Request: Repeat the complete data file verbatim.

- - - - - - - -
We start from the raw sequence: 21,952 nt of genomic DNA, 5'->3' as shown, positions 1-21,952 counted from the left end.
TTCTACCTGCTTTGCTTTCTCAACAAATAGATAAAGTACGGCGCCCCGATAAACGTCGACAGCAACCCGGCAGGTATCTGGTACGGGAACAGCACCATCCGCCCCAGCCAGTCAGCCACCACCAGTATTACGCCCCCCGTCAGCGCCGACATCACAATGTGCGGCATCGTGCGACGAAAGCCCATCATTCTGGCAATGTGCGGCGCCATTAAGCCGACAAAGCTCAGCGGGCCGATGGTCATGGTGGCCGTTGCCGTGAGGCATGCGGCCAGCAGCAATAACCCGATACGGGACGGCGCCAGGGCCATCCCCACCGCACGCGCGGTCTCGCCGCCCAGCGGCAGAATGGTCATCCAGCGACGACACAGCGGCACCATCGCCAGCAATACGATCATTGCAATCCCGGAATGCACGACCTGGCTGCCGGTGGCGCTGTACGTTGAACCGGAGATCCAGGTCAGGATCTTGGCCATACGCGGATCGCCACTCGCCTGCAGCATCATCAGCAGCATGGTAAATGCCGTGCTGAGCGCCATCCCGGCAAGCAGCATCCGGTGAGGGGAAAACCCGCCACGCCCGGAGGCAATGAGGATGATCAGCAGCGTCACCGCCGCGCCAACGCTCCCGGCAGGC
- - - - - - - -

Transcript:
We start from the raw sequence: 21,952 nt of genomic DNA, 5'->3' as shown, positions 1-21,952 counted from the left end.
TTCTACCTGCTTTGCTTTCTCAACAAATAGATAAAGTACGGCGCCCCGATAAACGTCGACAGCAACCCGGCAGGTATCTGGTACGGGAACAGCACCATCCGCCCCAGCCAGTCAGCCACCACCAGTATTACGCCCCCCGTCAGCGCCGACATCACAATGTGCGGCATCGTGCGACGAAAGCCCATCATTCTGGCAATGTGCGGCGCCATTAAGCCGACAAAGCTCAGCGGGCCGATGGTCATGGTGGCCGTTGCCGTGAGGCATGCGGCCAGCAGCAATAACCCGATACGGGACGGCGCCAGGGCCATCCCCACCGCACGCGCGGTCTCGCCGCCCAGCGGCAGAATGGTCATCCAGCGACGACACAGCGGCACCATCGCCAGCAATACGATCATTGCAATCCCGGAATGCACGACCTGGCTGCCGGTGGCGCTGTACGTTGAACCGGAGATCCAGGTCAGGATCTTGGCCATACGCGGATCGCCACTCGCCTGCAGCATCATCAGCAGCATGGTAAATGCCGTGCTGAGCGCCATCCCGGCAAGCAGCATCCGGTGAGGGGAAAACCCGCCACGCCCGGAGGCAATGAGGATGATCAGCAGCGTCACCGCCGCGCCAACGCTCCCGGCAGGC